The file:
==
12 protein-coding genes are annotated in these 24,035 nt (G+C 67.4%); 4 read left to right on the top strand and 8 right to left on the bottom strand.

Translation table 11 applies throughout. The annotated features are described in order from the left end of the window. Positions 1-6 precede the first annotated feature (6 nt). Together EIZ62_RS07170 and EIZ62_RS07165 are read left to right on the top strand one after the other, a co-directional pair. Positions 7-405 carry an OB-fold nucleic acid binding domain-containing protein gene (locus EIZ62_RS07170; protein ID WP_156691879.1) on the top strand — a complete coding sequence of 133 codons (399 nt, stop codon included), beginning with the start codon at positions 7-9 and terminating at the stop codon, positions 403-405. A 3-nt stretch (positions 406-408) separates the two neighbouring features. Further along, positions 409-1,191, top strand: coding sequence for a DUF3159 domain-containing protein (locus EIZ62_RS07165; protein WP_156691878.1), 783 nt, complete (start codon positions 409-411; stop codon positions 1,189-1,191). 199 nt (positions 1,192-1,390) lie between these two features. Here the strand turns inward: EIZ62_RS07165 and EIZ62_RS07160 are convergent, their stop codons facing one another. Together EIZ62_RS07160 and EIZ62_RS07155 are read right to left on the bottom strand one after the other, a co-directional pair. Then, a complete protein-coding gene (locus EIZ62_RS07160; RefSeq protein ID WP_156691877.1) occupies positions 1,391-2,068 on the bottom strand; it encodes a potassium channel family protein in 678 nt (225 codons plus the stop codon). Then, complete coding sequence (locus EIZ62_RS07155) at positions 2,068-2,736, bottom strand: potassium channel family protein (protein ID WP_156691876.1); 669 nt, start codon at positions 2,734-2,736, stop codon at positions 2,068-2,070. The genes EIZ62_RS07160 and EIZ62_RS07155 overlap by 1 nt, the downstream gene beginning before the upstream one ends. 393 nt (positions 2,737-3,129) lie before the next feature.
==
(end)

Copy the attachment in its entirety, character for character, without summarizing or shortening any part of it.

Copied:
12 protein-coding genes are annotated in these 24,035 nt (G+C 67.4%); 4 read left to right on the top strand and 8 right to left on the bottom strand.

Translation table 11 applies throughout. The annotated features are described in order from the left end of the window. Positions 1-6 precede the first annotated feature (6 nt). Together EIZ62_RS07170 and EIZ62_RS07165 are read left to right on the top strand one after the other, a co-directional pair. Positions 7-405 carry an OB-fold nucleic acid binding domain-containing protein gene (locus EIZ62_RS07170; protein ID WP_156691879.1) on the top strand — a complete coding sequence of 133 codons (399 nt, stop codon included), beginning with the start codon at positions 7-9 and terminating at the stop codon, positions 403-405. A 3-nt stretch (positions 406-408) separates the two neighbouring features. Further along, positions 409-1,191, top strand: coding sequence for a DUF3159 domain-containing protein (locus EIZ62_RS07165; protein WP_156691878.1), 783 nt, complete (start codon positions 409-411; stop codon positions 1,189-1,191). 199 nt (positions 1,192-1,390) lie between these two features. Here the strand turns inward: EIZ62_RS07165 and EIZ62_RS07160 are convergent, their stop codons facing one another. Together EIZ62_RS07160 and EIZ62_RS07155 are read right to left on the bottom strand one after the other, a co-directional pair. Then, a complete protein-coding gene (locus EIZ62_RS07160; RefSeq protein ID WP_156691877.1) occupies positions 1,391-2,068 on the bottom strand; it encodes a potassium channel family protein in 678 nt (225 codons plus the stop codon). Then, complete coding sequence (locus EIZ62_RS07155) at positions 2,068-2,736, bottom strand: potassium channel family protein (protein ID WP_156691876.1); 669 nt, start codon at positions 2,734-2,736, stop codon at positions 2,068-2,070. The genes EIZ62_RS07160 and EIZ62_RS07155 overlap by 1 nt, the downstream gene beginning before the upstream one ends. 393 nt (positions 2,737-3,129) lie before the next feature.